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In mathematics, a geometric progression, also known as a geometric sequence, is a sequence of numbers where each term after the first is found by multiplying the previous one by a fixed, nonzero number called the common ratio. For example, the sequence 2, 6, 18, 54, ... is a geometric progression with common ratio 3. Similarly 10, 5, 2.5, 1.25, ... is a geometric sequence with common ratio 1/2.
Examples of a geometric sequence are powers r^{k} of a fixed number r, such as 2^{k} and 3^{k}. The general form of a geometric sequence is
where r ≠ 0 is the common ratio and a is a scale factor, equal to the sequence's start value.
The nth term of a geometric sequence with initial value a and common ratio r is given by
Such a geometric sequence also follows the recursive relation
Generally, to check whether a given sequence is geometric, one simply checks whether successive entries in the sequence all have the same ratio.
The common ratio of a geometric series may be negative, resulting in an alternating sequence, with numbers switching from positive to negative and back. For instance
is a geometric sequence with common ratio −3.
The behaviour of a geometric sequence depends on the value of the common ratio.
If the common ratio is:
Geometric sequences (with common ratio not equal to −1, 1 or 0) show exponential growth or exponential decay, as opposed to the linear growth (or decline) of an arithmetic progression such as 4, 15, 26, 37, 48, … (with common difference 11). This result was taken by T.R. Malthus as the mathematical foundation of his Principle of Population. Note that the two kinds of progression are related: exponentiating each term of an arithmetic progression yields a geometric progression, while taking the logarithm of each term in a geometric progression with a positive common ratio yields an arithmetic progression.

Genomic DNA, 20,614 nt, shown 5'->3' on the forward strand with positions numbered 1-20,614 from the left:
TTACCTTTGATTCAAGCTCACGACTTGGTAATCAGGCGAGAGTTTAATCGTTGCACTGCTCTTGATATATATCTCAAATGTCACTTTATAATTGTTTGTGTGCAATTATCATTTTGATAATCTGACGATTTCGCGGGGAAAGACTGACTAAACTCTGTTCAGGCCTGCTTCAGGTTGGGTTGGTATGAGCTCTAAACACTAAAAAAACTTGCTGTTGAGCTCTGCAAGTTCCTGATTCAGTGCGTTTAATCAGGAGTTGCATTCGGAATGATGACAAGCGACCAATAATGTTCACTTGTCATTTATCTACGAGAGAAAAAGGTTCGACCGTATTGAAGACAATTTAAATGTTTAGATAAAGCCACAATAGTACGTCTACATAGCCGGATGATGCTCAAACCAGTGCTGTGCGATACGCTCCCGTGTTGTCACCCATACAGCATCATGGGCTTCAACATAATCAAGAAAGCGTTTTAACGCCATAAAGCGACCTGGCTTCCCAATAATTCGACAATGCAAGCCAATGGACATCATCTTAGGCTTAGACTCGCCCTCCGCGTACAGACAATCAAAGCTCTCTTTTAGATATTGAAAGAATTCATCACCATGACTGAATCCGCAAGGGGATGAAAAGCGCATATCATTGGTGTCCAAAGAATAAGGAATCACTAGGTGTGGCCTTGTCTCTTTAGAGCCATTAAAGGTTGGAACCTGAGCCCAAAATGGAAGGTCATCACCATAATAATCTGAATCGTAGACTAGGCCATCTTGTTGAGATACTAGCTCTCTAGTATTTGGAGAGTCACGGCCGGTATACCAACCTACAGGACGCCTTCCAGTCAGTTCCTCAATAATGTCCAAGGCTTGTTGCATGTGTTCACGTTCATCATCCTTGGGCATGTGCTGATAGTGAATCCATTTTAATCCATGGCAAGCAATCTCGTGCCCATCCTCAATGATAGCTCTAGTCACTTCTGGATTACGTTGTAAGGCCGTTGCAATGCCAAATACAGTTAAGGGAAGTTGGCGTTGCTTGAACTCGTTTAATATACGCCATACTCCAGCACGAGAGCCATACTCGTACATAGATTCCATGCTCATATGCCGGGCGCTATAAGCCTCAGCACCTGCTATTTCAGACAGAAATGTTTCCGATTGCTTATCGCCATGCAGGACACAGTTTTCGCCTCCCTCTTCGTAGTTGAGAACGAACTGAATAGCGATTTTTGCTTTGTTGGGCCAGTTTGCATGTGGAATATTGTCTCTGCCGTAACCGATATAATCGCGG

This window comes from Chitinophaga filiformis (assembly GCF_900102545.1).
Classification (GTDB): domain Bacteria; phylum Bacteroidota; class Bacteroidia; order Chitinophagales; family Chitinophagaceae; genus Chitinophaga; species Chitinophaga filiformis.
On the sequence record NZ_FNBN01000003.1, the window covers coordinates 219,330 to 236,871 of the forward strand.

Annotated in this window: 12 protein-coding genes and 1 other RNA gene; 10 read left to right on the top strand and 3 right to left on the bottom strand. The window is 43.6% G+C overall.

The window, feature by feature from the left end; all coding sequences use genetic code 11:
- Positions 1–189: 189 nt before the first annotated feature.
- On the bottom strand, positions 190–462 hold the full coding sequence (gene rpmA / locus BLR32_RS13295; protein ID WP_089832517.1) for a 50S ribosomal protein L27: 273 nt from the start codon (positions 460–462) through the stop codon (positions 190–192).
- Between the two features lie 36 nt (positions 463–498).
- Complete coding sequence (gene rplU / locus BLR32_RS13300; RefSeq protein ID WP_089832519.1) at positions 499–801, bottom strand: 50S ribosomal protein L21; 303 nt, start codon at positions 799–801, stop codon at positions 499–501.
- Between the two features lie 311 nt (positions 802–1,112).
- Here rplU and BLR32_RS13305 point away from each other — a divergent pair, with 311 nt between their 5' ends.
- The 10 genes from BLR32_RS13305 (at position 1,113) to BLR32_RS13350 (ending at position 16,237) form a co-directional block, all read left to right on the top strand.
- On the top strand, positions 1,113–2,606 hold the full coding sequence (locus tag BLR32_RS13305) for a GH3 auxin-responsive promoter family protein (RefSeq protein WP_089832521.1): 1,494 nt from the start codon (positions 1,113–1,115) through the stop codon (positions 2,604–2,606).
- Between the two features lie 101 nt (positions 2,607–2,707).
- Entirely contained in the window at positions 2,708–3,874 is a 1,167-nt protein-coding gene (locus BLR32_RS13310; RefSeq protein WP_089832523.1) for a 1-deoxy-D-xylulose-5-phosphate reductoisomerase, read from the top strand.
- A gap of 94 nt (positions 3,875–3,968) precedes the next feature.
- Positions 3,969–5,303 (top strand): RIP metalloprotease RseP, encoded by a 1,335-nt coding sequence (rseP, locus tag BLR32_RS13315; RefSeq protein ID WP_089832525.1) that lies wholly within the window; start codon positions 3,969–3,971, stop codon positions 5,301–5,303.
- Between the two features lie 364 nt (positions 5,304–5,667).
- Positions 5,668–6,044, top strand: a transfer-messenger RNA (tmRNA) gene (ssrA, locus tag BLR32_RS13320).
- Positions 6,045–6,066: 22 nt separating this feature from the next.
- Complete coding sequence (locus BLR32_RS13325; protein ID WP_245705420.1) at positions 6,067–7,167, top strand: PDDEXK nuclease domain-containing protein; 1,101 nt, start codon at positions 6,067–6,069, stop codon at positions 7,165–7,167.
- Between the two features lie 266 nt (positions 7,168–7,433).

An interesting result of the definition of a geometric progression is that for any value of the common ratio, any three consecutive terms a, b and c will satisfy the following equation:
where b is considered to be the geometric mean between a and c.
This section may stray from the topic of the article into the topic of another article, Geometric series. (February 2014) 
2  +  10  +  50  +  250  =  312  
− (  10  +  50  +  250  +  1250  =  5 × 312 )  
2  −  1250  =  (1 − 5) × 312 
A geometric series is the sum of the numbers in a geometric progression. For example:
Letting a be the first term (here 2), m be the number of terms (here 4), and r be the constant that each term is multiplied by to get the next term (here 5), the sum is given by:
In the example above, this gives:
The formula works for any real numbers a and r (except r = 1, which results in a division by zero). For example:
To derive this formula, first write a general geometric series as:
We can find a simpler formula for this sum by multiplying both sides of the above equation by 1 − r, and we'll see that
since all the other terms cancel. If r ≠ 1, we can rearrange the above to get the convenient formula for a geometric series that computes the sum of n terms:
If one were to begin the sum not from k=0, but from a different value, say m, then